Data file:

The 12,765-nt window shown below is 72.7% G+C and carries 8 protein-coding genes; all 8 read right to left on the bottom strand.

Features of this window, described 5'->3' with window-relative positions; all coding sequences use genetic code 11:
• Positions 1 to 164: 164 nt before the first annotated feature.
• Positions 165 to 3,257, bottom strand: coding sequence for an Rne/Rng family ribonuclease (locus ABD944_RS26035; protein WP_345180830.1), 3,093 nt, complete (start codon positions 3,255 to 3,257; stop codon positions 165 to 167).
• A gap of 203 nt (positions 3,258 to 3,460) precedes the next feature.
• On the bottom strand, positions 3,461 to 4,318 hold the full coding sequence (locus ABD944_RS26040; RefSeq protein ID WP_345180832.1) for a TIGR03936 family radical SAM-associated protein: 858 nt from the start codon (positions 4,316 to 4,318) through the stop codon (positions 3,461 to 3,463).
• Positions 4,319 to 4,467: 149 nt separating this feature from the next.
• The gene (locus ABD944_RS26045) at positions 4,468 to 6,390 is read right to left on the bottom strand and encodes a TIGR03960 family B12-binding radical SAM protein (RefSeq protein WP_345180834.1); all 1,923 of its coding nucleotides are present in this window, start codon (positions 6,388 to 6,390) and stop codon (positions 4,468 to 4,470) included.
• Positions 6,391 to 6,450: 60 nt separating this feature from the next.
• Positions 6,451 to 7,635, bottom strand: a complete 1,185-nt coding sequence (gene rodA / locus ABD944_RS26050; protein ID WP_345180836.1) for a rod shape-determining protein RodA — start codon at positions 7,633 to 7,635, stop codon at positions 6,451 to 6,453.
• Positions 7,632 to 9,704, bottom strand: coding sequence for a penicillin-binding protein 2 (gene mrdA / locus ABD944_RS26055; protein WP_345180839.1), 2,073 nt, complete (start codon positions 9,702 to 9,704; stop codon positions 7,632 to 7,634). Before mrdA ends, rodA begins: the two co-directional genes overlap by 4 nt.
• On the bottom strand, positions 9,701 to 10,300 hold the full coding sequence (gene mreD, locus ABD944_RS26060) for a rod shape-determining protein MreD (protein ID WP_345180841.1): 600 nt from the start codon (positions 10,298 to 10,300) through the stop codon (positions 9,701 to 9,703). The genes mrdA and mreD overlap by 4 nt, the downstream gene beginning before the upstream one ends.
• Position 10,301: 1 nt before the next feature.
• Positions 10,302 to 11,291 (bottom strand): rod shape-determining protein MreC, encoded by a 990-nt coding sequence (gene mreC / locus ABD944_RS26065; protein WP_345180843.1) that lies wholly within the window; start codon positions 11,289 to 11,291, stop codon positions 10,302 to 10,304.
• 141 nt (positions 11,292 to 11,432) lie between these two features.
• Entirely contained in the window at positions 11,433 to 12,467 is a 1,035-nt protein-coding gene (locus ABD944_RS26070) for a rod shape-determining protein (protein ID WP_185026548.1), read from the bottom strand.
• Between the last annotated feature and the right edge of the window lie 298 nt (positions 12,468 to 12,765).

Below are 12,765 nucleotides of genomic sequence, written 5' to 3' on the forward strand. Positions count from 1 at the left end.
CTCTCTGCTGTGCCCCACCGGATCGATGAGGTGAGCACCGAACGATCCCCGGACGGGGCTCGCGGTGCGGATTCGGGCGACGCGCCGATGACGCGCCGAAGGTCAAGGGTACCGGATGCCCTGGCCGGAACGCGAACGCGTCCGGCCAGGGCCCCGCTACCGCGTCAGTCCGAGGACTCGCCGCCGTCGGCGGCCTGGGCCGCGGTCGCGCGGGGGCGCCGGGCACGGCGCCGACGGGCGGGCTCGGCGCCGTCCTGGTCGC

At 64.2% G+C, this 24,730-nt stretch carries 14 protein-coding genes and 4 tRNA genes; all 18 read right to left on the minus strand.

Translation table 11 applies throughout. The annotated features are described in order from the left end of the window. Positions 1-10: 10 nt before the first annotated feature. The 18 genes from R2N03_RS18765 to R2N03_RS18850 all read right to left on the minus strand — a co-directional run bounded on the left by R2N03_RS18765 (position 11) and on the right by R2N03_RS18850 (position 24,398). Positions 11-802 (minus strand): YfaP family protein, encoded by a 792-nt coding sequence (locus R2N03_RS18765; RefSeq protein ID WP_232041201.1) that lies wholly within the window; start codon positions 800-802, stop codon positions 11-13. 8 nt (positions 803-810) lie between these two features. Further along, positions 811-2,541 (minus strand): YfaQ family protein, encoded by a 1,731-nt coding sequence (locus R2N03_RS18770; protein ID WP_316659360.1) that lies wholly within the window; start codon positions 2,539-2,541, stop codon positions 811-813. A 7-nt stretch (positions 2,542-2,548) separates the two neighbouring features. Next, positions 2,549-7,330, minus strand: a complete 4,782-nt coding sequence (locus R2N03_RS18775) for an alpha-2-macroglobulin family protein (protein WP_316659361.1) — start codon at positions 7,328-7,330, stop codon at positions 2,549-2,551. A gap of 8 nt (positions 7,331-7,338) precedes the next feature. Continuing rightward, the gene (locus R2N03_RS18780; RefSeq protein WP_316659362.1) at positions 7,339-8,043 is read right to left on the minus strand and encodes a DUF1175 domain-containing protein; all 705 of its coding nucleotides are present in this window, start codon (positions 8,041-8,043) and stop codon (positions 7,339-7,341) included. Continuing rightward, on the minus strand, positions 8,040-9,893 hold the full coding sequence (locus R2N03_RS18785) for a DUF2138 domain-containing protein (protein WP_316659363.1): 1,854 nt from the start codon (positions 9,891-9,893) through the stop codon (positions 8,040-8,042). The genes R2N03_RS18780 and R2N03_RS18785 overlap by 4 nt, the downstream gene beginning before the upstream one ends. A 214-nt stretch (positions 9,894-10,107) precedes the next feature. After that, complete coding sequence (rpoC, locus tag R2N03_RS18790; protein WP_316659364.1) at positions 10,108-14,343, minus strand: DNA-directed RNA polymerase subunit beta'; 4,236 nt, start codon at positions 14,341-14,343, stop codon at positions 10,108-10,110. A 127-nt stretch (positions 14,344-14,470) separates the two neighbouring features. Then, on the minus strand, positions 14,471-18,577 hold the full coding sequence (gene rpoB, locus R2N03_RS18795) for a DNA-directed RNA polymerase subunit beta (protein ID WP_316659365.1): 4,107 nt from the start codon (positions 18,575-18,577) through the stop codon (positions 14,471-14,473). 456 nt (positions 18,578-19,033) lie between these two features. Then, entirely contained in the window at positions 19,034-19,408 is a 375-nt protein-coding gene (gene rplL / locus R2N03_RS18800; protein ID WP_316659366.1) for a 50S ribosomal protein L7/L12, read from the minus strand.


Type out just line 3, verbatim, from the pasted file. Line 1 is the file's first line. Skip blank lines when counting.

• Positions 1 to 164: 164 nt before the first annotated feature.